Protogenesis by Alysia Helming reviewed by Autumn

ProtogenesisTitle: Protogenesis: Before the Beginning
Author: Alysia Helming
Release Date: March 29, 2018
Publisher: Black Rose Writing
Pages: 398
Source: NetGalley ARC
Amazon | Goodreads

I was given a free copy of this book through NetGalley. This review is in no way is influenced by that factor.

When Helene Crawford’s mother seemingly dies in a fire at work, she’s sent to live in Greece with an unknown godfather. Doubtful about her mother’s death, Helene tries to search for answers while trying to assimilate to Greek culture and her new caretaker, the often unhinged Janus.

I wanted to like this, I really did, but it just didn’t work for me. The description sounded awesomely different with a mix of fantasy, romance, and Greek mythology. Add beautiful cover art and I was exited to check Protogenesis out. Unfortunately, Greek mythology and a pretty cover were not enough to make me enjoy the story.

The following points are totally spoiler-y, so avoid the rest of this review if you are going to even attempt to read this book.

1) The main character was changed from an average American girl to a typical Barbie doll.

Helene first comes across as an average American teenager with faults. After a, ahem, trip, her sight is perfect, her complexion is flawless, she’s a perfect fighter, she’s skinnier, more toned, and tanned. Helene can also understand and speak fluent Greek. She was made into a freakin’ Barbie, which she hated.

2) There were one too many love interests.

Sure, there were only two, but she fawned over them more in the first week than anything else. Not only that, but it was a horrible version of insta-love that didn’t make sense. In the end, I never truly cared about either love interest because I didn’t know enough about either of them to give a damn.

3) The Time Factor aka I think the entire book takes place over four weeks, but Helene acts like she has been in Greece for a year.

“It feels as if months have gone by since I first arrived here in Athens and started school.”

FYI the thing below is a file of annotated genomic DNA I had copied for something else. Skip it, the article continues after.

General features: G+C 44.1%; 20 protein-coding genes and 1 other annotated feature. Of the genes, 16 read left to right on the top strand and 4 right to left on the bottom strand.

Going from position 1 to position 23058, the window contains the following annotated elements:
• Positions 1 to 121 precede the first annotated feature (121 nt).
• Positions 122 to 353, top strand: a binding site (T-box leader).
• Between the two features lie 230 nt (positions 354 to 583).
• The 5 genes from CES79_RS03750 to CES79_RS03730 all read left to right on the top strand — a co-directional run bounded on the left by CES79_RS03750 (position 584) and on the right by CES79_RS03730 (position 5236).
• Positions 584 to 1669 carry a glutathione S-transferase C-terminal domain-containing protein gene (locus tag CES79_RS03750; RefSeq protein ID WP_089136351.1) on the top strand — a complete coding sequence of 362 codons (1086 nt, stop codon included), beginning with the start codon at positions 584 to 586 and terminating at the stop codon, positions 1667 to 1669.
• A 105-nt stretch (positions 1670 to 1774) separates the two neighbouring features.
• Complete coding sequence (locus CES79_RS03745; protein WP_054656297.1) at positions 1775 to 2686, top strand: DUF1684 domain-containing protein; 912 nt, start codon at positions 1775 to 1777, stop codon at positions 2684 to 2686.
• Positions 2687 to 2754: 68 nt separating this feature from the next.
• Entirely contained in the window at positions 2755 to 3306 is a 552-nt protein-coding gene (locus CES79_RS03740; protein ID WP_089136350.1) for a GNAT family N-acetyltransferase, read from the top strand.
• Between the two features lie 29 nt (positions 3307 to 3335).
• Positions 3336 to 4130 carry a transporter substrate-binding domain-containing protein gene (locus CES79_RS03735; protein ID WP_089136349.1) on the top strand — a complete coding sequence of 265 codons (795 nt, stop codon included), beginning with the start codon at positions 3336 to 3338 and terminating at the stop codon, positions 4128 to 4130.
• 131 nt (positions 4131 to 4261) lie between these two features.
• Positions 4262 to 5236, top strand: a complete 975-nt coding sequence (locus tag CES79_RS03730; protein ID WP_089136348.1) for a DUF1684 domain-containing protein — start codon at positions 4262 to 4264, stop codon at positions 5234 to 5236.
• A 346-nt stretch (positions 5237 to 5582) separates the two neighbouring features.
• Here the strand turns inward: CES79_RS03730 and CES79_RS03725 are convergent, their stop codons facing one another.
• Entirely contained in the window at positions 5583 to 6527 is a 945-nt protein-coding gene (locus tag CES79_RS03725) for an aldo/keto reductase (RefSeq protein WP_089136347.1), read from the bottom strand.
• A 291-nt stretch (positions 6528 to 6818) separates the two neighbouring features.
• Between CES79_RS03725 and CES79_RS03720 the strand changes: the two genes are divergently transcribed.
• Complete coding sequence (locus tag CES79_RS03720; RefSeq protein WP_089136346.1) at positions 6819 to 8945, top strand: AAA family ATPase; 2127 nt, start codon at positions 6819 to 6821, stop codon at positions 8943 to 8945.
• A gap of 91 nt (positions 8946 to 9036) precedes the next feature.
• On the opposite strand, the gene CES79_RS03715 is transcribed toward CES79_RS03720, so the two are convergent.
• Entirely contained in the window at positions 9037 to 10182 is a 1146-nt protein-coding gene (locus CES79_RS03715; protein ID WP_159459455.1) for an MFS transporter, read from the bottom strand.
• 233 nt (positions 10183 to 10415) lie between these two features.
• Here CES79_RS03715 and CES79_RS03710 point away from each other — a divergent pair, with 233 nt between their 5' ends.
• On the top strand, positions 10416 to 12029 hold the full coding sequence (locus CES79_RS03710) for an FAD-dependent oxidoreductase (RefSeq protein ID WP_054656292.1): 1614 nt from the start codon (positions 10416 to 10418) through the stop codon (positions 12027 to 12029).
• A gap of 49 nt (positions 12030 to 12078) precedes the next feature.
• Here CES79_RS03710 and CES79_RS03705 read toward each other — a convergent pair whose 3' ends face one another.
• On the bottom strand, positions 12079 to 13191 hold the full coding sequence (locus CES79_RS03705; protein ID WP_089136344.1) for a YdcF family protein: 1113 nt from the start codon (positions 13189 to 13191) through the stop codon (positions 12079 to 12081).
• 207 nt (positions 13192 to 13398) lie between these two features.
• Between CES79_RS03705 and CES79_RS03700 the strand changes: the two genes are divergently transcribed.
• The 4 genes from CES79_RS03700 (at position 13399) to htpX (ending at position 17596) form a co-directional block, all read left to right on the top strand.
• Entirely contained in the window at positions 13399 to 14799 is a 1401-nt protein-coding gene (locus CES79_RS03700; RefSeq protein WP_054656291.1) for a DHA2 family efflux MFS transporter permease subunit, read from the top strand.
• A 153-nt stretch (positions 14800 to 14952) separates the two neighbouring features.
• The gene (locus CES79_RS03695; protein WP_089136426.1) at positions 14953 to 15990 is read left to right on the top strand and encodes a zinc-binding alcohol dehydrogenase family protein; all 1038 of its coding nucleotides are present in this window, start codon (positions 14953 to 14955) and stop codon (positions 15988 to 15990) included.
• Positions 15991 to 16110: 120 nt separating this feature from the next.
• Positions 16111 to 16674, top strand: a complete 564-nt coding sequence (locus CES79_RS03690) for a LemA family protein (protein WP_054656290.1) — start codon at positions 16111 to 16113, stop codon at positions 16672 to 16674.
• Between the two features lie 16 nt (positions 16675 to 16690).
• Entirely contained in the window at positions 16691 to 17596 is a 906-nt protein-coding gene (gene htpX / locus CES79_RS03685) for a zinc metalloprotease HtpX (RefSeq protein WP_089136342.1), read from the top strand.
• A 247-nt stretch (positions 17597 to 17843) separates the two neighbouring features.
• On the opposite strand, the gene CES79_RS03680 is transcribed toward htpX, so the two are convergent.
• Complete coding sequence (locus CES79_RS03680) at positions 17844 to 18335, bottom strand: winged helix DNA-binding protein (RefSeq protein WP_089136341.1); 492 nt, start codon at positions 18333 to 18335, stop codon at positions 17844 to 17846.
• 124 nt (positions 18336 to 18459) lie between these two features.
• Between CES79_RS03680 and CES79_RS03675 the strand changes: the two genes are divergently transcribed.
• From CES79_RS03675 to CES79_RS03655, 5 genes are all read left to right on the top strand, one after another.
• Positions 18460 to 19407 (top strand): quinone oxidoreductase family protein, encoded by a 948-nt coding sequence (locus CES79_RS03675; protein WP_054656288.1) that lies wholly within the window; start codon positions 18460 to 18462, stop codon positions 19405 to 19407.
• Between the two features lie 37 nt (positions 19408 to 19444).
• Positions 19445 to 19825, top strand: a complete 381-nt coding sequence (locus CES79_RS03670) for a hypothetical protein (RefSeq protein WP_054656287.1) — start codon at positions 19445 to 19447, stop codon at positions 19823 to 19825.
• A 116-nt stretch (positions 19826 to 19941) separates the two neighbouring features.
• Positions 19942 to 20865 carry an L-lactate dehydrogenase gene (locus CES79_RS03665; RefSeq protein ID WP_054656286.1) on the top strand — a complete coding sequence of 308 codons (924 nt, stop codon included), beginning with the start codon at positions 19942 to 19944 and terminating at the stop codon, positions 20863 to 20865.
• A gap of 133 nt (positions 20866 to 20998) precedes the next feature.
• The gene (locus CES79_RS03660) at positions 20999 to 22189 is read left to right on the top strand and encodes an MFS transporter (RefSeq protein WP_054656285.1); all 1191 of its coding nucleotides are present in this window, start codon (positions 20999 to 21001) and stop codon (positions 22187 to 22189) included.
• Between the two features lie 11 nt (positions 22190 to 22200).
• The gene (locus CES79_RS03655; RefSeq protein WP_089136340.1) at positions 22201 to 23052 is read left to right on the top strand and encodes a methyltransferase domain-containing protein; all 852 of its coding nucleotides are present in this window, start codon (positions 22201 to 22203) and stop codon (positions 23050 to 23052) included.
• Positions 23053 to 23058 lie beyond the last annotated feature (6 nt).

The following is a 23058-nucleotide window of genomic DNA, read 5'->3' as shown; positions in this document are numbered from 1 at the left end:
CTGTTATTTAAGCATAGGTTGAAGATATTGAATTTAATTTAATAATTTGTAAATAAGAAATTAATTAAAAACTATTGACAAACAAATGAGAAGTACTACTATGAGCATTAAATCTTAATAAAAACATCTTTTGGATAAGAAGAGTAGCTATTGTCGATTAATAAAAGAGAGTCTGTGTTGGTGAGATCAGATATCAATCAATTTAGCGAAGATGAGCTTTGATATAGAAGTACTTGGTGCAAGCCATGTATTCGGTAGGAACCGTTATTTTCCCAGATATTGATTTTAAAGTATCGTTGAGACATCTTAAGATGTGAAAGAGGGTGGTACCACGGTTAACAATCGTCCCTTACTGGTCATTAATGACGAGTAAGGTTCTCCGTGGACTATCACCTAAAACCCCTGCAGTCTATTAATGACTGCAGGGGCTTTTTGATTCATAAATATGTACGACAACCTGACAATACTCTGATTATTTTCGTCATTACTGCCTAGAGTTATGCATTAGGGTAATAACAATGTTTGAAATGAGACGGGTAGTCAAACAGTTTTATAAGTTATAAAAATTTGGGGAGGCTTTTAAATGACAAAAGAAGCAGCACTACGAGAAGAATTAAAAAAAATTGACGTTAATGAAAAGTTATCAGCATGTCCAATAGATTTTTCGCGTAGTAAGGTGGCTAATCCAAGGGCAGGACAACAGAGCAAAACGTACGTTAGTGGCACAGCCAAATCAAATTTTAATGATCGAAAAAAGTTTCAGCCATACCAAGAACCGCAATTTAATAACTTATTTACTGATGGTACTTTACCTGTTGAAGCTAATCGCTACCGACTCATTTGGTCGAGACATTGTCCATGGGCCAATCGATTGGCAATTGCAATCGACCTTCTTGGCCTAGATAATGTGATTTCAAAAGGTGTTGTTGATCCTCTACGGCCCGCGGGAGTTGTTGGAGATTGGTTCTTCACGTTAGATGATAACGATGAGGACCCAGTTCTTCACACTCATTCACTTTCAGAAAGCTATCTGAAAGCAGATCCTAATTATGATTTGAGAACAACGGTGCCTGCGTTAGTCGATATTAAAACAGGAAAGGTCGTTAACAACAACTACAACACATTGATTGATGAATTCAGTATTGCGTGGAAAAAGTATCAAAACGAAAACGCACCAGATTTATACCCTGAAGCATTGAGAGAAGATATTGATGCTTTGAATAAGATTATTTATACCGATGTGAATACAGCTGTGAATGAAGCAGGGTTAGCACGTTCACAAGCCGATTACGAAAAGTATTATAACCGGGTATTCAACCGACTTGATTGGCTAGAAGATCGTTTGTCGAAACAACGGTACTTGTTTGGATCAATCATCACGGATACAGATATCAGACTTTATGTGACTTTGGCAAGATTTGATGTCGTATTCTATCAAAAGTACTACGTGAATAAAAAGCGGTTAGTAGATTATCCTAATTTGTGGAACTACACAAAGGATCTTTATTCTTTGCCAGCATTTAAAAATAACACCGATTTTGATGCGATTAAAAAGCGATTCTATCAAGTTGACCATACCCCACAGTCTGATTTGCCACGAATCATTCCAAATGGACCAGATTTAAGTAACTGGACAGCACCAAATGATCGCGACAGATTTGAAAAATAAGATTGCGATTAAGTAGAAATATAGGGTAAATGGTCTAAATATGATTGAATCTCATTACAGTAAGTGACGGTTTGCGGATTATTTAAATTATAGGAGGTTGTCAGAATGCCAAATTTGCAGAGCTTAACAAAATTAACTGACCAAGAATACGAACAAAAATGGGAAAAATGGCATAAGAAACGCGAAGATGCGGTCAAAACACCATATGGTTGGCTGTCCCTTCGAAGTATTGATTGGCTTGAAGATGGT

Girl, it was like one freakin’ week.

And pulled from a note on my Kindle when Helene was walking down the street and reflecting on street music or the language (I can’t remember which at this point and don’t care to go back and look to clarify):

   “It takes me back to when I first arrived here, when it sounded so foreign, so exotic. But now that I live here, it feels very familiar, as if it has become a part of me.”

   Me: “Bitch, you’ve been there like two or three weeks. One of those weeks you were on another planet.”

4) Everyone yelled at one another instead of having a conversation.

Holy crap on a cracker! Everyone yelled at everyone! Helene didn’t agree with Janus, so she yelled! He was a raging wackado, so he yelled back! Helene didn’t get what she wanted, so she’d yell! Arguments and tons of exclamation points over nothing instead of talking!

At one point Helene asks,

   ”What will I do now?”

   I really, truly didn’t care.

While just shy of four hundred pages, it felt at least double in size. At halfway through I wanted to know what was going to happen, but contemplated not finishing. The love interest should have been done differently, the pacing should have been faster, and revelations came way too slowly.

I greatly appreciate the effort and the work that must have went into researching Greek mythology and Greece itself, but I just can’t be tempted to come back to the series. Not for all the pretty covers in the world.

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